Perusing the news yesterday, I came across an interesting roundtable about Serena's legacy and future at SI.com. The writers there devote much time to allocating Serena's specific space in the tennis firmament, and they also predict her future beyond the age of 30—suggesting that she may win between three and five more majors (she presently has 13).
When it comes to determining Serena's place among the greats, we come up against that age-old tension between statistics and subjective judgments. A remarkable number of observers think that Serena at her best is the greatest woman player who ever lived—much the same has been said for two men who aren't really in the hunt in the Greatest of All Time debate, Lew Hoad and Pancho Gonzalez.
Serena is unlikely to come anywhere near the Grand Slam title total amassed by Steffi Graf (22), whose record includes a "Golden Slam" (all four majors plus an Olympic games gold medal collected in the same year—it remains a singular feat). But she shares a profile of those two male legends. All three were power players whose serves were great weapons. Their power could pre-emptively determine the outcome of any given match. And they were superb, fearless ball-strikers and competitors.
One of the more interesting statistics cited in the SI piece is that in six of her 13 Grand Slam finals, Serena's opponent was. . . Venus Williams. While this is a great tribute to the legacy of the Williams family, it undermines Serena's personal history slightly owing to the family dynamics. That's a subject best left for another time (like, never), but it's good to keep in mind that the saga of the Williams family remains one of the least probable ones ever created in sports. It's nothing short of amazing and will probably tower even higher than Serena's biography and record in tennis history.
But the big question remains hanging—how much does Serena have left in the tank? The writers at SI seem to suggest at least three years, but I'm not as sanguine. While Serena has shown a formidable talent for vanishing from sight only to return and clear the decks, restoring something like a natural order in which she sits perched atop the food chain, I'm not convinced she can keep doing that. Before she lost to Sam Stosur at the U.S. Open, Serena last let a major final slip away in 2008 (she lost to Venus at Wimbledon). She's lost only four finals in her career—two at Wimbledon, the other one on the same hard court where Stosur took her measure a month ago. And that was back in 2001.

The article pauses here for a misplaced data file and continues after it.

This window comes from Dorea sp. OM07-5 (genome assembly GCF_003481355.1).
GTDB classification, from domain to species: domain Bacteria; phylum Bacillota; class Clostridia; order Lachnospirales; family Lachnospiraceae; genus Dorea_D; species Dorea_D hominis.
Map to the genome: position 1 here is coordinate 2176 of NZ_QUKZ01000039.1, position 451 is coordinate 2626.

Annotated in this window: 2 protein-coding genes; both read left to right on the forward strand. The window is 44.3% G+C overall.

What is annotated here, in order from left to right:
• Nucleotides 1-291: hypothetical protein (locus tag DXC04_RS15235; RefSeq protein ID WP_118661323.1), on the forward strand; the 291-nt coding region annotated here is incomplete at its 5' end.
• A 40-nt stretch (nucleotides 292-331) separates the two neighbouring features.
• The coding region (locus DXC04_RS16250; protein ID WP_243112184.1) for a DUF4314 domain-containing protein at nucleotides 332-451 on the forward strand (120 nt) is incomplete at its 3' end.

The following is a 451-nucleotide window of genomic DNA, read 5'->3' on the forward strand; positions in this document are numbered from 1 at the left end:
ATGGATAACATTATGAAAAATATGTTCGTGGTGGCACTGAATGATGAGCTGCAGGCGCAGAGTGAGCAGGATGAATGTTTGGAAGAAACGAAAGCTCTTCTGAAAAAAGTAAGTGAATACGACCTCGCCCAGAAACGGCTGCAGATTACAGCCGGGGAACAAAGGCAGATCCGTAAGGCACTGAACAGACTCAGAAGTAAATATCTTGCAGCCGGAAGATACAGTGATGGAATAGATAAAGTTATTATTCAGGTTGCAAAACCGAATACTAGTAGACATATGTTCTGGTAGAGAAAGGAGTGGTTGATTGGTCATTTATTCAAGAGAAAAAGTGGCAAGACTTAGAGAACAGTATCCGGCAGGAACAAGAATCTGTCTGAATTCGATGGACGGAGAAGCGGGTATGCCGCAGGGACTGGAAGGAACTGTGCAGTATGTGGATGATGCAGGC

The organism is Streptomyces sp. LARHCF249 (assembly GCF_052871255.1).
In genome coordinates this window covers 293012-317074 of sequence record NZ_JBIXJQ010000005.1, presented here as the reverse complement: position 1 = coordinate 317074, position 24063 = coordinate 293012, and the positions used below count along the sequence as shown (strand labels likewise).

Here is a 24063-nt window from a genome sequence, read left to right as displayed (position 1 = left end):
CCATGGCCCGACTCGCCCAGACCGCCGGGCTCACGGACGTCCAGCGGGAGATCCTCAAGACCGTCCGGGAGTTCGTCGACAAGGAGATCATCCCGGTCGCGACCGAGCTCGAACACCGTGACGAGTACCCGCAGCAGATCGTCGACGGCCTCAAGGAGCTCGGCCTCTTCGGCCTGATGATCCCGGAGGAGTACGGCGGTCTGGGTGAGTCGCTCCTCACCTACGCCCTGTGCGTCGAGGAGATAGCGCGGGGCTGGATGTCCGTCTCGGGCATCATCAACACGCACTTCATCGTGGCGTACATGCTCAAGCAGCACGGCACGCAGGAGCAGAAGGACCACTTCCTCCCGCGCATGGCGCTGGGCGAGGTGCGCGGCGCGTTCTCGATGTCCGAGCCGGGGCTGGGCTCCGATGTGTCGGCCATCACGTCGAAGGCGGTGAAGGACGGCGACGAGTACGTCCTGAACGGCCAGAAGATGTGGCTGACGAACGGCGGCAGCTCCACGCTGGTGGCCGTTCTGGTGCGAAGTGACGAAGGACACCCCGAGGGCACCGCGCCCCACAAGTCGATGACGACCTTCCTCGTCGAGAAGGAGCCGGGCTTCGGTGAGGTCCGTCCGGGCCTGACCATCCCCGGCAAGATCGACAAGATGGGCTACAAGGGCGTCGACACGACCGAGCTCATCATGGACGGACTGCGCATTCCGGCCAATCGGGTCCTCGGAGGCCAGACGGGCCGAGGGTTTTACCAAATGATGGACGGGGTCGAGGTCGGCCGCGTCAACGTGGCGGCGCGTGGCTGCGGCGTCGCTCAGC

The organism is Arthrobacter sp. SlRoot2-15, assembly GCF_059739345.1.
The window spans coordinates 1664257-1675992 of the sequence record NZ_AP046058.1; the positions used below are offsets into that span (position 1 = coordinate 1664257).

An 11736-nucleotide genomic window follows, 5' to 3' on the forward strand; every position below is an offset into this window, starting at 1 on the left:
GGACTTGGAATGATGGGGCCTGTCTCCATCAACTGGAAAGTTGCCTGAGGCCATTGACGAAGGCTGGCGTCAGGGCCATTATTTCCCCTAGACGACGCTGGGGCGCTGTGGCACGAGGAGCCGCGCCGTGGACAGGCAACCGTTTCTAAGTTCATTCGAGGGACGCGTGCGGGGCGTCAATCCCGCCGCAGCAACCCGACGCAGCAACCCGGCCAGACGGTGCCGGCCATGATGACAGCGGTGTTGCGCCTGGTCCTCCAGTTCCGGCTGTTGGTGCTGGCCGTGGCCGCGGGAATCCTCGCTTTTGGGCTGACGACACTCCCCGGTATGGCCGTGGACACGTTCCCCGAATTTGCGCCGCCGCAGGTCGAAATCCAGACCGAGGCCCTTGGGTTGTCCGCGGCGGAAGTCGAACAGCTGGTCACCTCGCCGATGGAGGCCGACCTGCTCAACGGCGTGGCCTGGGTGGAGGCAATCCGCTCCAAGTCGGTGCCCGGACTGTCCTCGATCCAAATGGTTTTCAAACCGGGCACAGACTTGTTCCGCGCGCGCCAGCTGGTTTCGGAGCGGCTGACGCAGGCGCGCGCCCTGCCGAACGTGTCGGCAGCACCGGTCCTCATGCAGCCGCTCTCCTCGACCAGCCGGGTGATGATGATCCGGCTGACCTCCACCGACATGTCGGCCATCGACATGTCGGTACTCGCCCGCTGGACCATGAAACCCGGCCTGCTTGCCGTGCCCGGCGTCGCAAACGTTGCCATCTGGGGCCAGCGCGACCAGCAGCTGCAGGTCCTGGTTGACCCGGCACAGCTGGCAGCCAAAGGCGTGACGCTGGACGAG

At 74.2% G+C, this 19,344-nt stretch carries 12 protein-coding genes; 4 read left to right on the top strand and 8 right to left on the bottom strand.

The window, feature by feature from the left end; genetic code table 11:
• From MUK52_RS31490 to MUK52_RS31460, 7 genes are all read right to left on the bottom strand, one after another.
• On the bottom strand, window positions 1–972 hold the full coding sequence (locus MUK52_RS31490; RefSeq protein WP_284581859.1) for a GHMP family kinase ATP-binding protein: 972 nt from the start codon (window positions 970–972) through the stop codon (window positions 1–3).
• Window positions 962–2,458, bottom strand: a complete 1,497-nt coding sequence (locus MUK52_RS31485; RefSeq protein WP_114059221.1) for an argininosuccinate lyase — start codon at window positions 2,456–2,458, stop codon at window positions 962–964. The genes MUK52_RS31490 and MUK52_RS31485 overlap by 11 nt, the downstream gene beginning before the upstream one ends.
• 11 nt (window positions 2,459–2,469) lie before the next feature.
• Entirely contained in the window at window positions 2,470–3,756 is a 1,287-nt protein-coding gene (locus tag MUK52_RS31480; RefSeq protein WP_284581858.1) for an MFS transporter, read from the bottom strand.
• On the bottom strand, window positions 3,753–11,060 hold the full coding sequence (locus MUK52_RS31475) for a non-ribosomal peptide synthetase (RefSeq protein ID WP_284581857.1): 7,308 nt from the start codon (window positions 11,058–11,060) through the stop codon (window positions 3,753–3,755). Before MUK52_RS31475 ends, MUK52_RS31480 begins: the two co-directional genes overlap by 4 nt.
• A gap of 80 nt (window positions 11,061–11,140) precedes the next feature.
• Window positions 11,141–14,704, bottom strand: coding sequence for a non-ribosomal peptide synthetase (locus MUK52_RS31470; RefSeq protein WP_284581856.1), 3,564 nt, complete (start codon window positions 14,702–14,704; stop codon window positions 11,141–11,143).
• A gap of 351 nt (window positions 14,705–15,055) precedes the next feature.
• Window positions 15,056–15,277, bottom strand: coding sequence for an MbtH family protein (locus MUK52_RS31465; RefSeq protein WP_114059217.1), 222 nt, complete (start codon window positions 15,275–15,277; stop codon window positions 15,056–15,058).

During the most recent final, Serena looked tired and subdued. Flashes of that storied determination and hunger were few and far between. You could put that down to some form of fatigue or lack of mental or emotional fitness (after all, she was just back and playing just her sixth tournament after a layoff lasting nearly a year), but that's never hampered Serena before. And it's unlikely that she's going to experience a late career change of heart and start playing tournaments left and right in an attempt to recover her mojo. She's clearly comfortable with the approach she's taken, but I'm not sure it can continue to work. The inevitable, age-related decline in motivation and focus, combined with a paucity of match play, will present Serena with formidable obstacles. Stosur's win was convincing as well as resounding. It will hearten other WTA contenders.
But above all else, 30 is 30. We saw how Federer slipped on the slope of his age this year. He failed to win a major for the first time since 2003, failed to close out Jo-Wilfried Tsonga when he had him on the ropes at Wimbledon, failed to convert either of two match points in his U.S. Open semifinal with Novak Djokovic.
Martina Navratilova and others have shown us that the number 30 is less menacing for WTA than ATP members, but we also know that Serena hasn't raised fitness and training to the level of art, the way Navratilova once did. The way it would seem any player past the age of 30 and still hoping to be a major, consistent force must do. We learned a long time ago never to count Serena out of the hunt, but at this point the chase only becomes tougher. That's a hail of a birthday present, I know, but that's the life of a tennis player.